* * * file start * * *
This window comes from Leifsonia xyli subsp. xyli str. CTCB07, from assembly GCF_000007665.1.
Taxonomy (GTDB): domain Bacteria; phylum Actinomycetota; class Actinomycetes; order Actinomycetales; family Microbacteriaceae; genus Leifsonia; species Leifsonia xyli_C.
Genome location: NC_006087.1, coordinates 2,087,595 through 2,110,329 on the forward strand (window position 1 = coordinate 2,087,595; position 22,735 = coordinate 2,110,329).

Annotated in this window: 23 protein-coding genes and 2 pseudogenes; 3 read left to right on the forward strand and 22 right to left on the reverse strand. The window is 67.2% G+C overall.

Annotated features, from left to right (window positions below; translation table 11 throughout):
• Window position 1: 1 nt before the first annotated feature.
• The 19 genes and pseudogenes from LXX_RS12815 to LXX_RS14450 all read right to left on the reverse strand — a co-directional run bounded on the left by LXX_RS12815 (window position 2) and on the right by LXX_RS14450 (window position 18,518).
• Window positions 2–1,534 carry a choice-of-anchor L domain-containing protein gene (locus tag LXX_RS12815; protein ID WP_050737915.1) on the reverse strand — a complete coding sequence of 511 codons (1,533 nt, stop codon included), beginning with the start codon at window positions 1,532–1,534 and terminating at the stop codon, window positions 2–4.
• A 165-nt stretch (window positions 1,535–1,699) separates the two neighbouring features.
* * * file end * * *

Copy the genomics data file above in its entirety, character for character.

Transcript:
This window comes from Leifsonia xyli subsp. xyli str. CTCB07, from assembly GCF_000007665.1.
Taxonomy (GTDB): domain Bacteria; phylum Actinomycetota; class Actinomycetes; order Actinomycetales; family Microbacteriaceae; genus Leifsonia; species Leifsonia xyli_C.
Genome location: NC_006087.1, coordinates 2,087,595 through 2,110,329 on the forward strand (window position 1 = coordinate 2,087,595; position 22,735 = coordinate 2,110,329).

Annotated in this window: 23 protein-coding genes and 2 pseudogenes; 3 read left to right on the forward strand and 22 right to left on the reverse strand. The window is 67.2% G+C overall.

Annotated features, from left to right (window positions below; translation table 11 throughout):
• Window position 1: 1 nt before the first annotated feature.
• The 19 genes and pseudogenes from LXX_RS12815 to LXX_RS14450 all read right to left on the reverse strand — a co-directional run bounded on the left by LXX_RS12815 (window position 2) and on the right by LXX_RS14450 (window position 18,518).
• Window positions 2–1,534 carry a choice-of-anchor L domain-containing protein gene (locus tag LXX_RS12815; protein ID WP_050737915.1) on the reverse strand — a complete coding sequence of 511 codons (1,533 nt, stop codon included), beginning with the start codon at window positions 1,532–1,534 and terminating at the stop codon, window positions 2–4.
• A 165-nt stretch (window positions 1,535–1,699) separates the two neighbouring features.